Friday, May 27, 2016

12 Kitchen Tips From 8 Years of Reluctant Cooking

Contributing Author: The Tortoise

The Tortoise is a mess-averse spectrum individual relatively new to cooking for others. Eight years of trial and error in 3 kitchens, plus one hospital visit, have produced these following kitchen tips.

  1. Wear your rubber washing gloves to open any pull-tab or pull-top tin cans, such as sardine tins, baked beans tins or tinned meat. If your hand slips, you will not cut yourself.
  2. A tip from Mum: When stir-frying/cooking dishes which do not need sugar, add a (literal) pinch of sugar anyway. This helps brings out flavour in a similar way to 'taste-enhancers' such as monosodium glutamate (MSG), but without the negative effects.
  3. If you are tired of soaking and scrubbing blackened oven trays after roasting chicken/meat, line the trays with oven-safe greaseproof/baking paper (£1.20 for 20 metres), and just roll up and bin the paper after cooking. No mess, no soaking!
  4. To prevent chicken pieces from cooking in a bath of their own fat in the oven, line the tray with cheap stale bread (on top of the greaseproof paper). Sit the chicken on top, and the bread soaks up all the fat that comes out.
  5. A tip from Grandma for curry lovers: When adding water to the pot after frying the spices, add the water VERY SLOWLY, a little drizzle at a time until you've put all the water in. Do NOT add the water all at once, or in large splashes. If you flood the pot and drive the temperature down, your curry will lose the best of its flavour.
  6. Another tip from Grandma: If you're making a creamy white fish soup, add a spoonful of peanut butter. It adds great flavour.
  7. If you grind a little WHITE pepper into your scrambled egg mix whilst beating it, it makes the dish much creamier in taste. Do not use too much!
  8. If you put a metal dish of water inside the oven when you bake bread or roast meat or vegetables, the steam helps prevent food from drying out while cooking.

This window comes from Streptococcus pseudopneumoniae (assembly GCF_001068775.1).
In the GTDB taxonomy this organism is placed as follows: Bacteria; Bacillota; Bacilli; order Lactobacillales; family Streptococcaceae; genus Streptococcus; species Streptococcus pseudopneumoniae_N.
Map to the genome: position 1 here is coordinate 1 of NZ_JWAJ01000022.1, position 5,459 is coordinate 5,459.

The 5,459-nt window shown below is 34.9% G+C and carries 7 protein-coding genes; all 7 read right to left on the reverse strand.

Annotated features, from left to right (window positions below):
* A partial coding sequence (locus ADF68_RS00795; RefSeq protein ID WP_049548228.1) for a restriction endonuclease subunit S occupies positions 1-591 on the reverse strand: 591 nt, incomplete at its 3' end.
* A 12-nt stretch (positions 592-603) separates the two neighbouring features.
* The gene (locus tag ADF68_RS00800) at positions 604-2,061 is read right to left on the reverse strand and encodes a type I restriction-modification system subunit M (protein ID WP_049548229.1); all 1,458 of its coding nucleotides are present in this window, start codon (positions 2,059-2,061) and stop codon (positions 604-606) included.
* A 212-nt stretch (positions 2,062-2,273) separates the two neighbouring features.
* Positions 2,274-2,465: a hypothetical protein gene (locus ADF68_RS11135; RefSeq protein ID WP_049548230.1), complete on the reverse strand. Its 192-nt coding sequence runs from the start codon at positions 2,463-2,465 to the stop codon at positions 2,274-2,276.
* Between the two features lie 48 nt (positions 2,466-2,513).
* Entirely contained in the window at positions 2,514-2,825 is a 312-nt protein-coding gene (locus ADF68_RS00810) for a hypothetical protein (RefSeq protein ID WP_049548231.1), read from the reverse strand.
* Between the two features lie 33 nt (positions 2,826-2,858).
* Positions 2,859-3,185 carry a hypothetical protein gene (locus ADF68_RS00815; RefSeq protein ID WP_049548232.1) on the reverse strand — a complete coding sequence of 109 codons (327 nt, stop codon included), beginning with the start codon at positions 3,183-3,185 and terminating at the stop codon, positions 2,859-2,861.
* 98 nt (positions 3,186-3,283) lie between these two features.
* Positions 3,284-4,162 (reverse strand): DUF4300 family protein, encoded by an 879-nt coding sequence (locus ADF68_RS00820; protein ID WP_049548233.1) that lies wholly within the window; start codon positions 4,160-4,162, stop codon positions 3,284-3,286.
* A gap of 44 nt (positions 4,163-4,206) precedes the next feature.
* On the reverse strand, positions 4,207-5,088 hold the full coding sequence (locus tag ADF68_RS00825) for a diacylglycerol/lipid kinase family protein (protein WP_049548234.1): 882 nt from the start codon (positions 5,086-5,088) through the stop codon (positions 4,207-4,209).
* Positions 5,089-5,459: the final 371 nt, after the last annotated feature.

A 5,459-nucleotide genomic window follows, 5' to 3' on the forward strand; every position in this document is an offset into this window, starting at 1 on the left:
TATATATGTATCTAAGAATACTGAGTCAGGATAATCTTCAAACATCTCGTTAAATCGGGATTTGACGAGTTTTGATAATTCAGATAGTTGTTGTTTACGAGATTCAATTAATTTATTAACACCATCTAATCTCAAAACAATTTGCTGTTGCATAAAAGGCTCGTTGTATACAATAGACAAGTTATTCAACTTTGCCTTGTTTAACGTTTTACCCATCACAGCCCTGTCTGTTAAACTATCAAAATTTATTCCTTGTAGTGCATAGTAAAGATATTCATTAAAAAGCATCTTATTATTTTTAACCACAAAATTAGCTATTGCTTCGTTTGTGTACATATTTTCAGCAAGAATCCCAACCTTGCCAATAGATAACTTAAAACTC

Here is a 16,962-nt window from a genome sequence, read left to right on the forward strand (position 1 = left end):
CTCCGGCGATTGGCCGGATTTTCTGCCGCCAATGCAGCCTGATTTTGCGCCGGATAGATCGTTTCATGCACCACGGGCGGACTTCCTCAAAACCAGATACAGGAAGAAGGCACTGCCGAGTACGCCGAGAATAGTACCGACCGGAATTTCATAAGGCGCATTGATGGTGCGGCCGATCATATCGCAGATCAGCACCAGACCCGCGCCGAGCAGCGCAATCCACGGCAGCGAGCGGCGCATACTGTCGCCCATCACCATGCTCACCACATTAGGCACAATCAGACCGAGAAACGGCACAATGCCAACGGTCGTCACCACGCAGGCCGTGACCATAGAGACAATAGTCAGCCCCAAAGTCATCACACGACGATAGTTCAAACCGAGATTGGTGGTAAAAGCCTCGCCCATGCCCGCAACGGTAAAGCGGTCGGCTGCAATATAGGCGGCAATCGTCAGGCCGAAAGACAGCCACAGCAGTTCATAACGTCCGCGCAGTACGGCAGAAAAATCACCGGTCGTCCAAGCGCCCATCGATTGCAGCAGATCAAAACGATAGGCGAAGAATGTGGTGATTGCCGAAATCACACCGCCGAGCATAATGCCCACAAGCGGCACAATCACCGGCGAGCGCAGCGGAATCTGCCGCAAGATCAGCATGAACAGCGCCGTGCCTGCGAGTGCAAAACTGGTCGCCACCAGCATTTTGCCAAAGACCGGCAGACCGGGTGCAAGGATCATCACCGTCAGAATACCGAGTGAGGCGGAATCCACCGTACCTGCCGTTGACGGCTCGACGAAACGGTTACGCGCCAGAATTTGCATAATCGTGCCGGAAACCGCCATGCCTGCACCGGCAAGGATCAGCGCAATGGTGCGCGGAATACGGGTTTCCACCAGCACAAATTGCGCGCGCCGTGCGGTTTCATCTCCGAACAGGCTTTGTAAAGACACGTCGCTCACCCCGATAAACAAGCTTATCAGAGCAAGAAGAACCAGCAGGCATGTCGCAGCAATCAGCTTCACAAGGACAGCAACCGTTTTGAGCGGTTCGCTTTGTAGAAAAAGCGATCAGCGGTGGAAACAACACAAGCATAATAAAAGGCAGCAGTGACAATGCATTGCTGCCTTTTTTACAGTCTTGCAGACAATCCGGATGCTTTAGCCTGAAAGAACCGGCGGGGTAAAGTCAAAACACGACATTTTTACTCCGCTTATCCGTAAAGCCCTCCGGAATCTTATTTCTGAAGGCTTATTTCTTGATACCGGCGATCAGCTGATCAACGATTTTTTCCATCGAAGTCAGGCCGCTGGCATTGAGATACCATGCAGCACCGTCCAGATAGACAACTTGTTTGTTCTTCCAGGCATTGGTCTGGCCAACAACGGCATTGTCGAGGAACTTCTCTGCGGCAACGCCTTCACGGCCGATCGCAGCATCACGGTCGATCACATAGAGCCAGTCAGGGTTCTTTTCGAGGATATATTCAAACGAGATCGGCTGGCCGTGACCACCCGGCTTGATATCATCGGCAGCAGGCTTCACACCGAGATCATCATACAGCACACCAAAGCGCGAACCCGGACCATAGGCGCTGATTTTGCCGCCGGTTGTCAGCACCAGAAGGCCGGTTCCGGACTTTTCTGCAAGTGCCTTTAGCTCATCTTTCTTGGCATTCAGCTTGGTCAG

9. To prevent mess during food-preparation, place a sheet of newspaper on the worktop, sit the chopping board on top, and prep. Push all chopped waste off the board onto the newspaper. When you've finished, simply wrap up all the waste into a small neat newspaper parcel, and bin it. No mess!
  10. Newspaper is also very good at killing odour. Wrap particularly pongy waste such as brassica or fish leftovers in a piece of newspaper before putting it in the bin. Or if the bin itself smells too much, sit a piece of newspaper over the waste inside, and push the edges down between the waste and the interior bin wall. This will form an odour-eating seal.
  11. If you can't get rid of the smell from a jar (glass, plastic, etc), just stuff it full of newspaper right up to the rim, fill it with water, put the cap back on and let it sit for a couple of days. The more black text print is on the newspaper, the better it works.
  12. If you are a new cook, do your cooking slowly, over a low fire. This does not noticeably reduce the quality of the meal in most cases, lets you take your time without panicking or burning things, and gives you far more control over the situation and the final result. It works.

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